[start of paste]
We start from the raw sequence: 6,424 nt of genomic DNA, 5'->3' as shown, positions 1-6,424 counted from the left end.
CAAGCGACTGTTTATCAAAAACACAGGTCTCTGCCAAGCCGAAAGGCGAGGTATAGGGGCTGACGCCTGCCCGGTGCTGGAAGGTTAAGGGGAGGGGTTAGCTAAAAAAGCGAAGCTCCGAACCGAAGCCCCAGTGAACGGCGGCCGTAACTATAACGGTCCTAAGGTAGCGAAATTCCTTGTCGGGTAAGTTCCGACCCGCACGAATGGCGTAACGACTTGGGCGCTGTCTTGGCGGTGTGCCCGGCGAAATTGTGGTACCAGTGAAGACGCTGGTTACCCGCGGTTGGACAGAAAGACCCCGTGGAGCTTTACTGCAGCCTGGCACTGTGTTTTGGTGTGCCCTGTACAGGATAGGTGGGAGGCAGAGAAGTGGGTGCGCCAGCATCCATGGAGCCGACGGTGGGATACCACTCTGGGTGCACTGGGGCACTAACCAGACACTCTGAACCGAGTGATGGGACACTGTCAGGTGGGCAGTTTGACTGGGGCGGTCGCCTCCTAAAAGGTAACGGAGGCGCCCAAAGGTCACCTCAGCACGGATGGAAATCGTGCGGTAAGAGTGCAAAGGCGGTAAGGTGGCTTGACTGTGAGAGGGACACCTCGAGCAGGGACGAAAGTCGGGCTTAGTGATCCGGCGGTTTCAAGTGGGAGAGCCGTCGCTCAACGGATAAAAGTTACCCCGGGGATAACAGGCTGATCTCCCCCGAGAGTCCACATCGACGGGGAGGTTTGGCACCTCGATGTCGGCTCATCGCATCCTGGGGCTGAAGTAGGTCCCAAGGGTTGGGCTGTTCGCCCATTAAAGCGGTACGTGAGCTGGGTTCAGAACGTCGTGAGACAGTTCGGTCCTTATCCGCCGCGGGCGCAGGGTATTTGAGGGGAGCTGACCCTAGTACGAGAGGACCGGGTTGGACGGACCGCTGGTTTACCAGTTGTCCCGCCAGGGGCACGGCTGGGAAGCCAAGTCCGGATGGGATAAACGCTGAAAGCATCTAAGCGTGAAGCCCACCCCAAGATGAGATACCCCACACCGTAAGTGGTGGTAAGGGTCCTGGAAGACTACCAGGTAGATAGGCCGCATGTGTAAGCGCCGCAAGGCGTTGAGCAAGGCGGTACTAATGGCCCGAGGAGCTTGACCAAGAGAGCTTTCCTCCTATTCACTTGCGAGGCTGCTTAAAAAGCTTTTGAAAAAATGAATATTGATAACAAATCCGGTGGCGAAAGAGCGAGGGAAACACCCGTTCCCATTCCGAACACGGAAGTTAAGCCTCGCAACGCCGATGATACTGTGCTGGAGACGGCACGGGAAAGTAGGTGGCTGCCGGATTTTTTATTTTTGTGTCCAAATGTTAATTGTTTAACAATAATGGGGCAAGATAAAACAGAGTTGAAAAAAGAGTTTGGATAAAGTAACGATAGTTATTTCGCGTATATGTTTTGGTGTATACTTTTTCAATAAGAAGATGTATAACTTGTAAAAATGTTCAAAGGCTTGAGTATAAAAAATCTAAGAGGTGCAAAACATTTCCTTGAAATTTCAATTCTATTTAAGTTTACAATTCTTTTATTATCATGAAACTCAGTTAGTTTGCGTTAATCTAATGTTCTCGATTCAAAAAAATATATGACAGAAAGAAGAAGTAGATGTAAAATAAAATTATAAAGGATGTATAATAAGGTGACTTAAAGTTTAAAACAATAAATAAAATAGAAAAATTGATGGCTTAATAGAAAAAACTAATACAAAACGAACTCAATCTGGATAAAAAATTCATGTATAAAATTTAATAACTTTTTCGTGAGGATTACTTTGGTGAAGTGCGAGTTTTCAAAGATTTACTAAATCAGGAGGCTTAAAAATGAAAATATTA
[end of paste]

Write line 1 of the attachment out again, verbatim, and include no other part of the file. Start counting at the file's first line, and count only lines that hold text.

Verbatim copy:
We start from the raw sequence: 6,424 nt of genomic DNA, 5'->3' as shown, positions 1-6,424 counted from the left end.